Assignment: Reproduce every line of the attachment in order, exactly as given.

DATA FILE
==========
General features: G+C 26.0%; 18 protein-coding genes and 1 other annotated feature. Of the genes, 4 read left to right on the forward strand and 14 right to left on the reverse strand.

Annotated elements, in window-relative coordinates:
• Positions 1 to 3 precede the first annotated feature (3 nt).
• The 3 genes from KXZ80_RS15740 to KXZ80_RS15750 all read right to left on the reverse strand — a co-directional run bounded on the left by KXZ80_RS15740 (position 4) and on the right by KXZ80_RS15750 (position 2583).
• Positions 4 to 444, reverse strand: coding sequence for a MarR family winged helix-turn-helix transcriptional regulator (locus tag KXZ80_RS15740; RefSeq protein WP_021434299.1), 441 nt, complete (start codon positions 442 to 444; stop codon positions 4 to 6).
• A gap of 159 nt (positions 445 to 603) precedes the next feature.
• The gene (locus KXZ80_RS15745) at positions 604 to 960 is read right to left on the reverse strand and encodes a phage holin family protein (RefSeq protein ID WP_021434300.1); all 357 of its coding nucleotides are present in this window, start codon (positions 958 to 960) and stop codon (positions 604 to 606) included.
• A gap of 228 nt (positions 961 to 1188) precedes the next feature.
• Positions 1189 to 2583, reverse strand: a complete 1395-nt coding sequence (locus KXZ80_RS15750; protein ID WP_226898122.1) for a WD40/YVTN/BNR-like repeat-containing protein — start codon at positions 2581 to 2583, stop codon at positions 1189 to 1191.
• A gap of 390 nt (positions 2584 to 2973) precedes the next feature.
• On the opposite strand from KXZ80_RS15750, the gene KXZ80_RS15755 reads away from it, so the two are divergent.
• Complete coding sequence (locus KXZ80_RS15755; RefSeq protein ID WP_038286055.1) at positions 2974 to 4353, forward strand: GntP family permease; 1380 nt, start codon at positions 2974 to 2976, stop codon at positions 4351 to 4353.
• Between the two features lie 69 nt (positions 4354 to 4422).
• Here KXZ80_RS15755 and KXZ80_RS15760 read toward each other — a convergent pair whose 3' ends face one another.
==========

General features: G+C 26.0%; 18 protein-coding genes and 1 other annotated feature. Of the genes, 4 read left to right on the forward strand and 14 right to left on the reverse strand.

Annotated elements, in window-relative coordinates:
• Positions 1 to 3 precede the first annotated feature (3 nt).
• The 3 genes from KXZ80_RS15740 to KXZ80_RS15750 all read right to left on the reverse strand — a co-directional run bounded on the left by KXZ80_RS15740 (position 4) and on the right by KXZ80_RS15750 (position 2583).
• Positions 4 to 444, reverse strand: coding sequence for a MarR family winged helix-turn-helix transcriptional regulator (locus tag KXZ80_RS15740; RefSeq protein WP_021434299.1), 441 nt, complete (start codon positions 442 to 444; stop codon positions 4 to 6).
• A gap of 159 nt (positions 445 to 603) precedes the next feature.
• The gene (locus KXZ80_RS15745) at positions 604 to 960 is read right to left on the reverse strand and encodes a phage holin family protein (RefSeq protein ID WP_021434300.1); all 357 of its coding nucleotides are present in this window, start codon (positions 958 to 960) and stop codon (positions 604 to 606) included.
• A gap of 228 nt (positions 961 to 1188) precedes the next feature.
• Positions 1189 to 2583, reverse strand: a complete 1395-nt coding sequence (locus KXZ80_RS15750; protein ID WP_226898122.1) for a WD40/YVTN/BNR-like repeat-containing protein — start codon at positions 2581 to 2583, stop codon at positions 1189 to 1191.
• A gap of 390 nt (positions 2584 to 2973) precedes the next feature.
• On the opposite strand from KXZ80_RS15750, the gene KXZ80_RS15755 reads away from it, so the two are divergent.
• Complete coding sequence (locus KXZ80_RS15755; RefSeq protein ID WP_038286055.1) at positions 2974 to 4353, forward strand: GntP family permease; 1380 nt, start codon at positions 2974 to 2976, stop codon at positions 4351 to 4353.
• Between the two features lie 69 nt (positions 4354 to 4422).
• Here KXZ80_RS15755 and KXZ80_RS15760 read toward each other — a convergent pair whose 3' ends face one another.